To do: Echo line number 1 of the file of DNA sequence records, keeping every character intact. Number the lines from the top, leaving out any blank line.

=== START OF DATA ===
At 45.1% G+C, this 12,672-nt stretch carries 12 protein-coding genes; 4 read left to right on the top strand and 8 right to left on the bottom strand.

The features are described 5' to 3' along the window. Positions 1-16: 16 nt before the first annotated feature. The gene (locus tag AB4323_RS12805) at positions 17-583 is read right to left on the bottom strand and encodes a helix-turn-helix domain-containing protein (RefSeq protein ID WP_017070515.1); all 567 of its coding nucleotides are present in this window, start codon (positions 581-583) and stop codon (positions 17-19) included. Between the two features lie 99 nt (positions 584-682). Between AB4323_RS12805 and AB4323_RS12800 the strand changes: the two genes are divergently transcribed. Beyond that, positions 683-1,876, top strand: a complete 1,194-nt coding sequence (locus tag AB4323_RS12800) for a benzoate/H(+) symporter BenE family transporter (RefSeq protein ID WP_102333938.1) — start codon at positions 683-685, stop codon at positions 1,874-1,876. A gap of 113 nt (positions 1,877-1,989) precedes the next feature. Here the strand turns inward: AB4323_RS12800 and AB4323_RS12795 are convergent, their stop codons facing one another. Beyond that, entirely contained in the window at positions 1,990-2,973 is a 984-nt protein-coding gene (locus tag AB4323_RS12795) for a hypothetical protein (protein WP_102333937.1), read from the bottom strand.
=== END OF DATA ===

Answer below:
At 45.1% G+C, this 12,672-nt stretch carries 12 protein-coding genes; 4 read left to right on the top strand and 8 right to left on the bottom strand.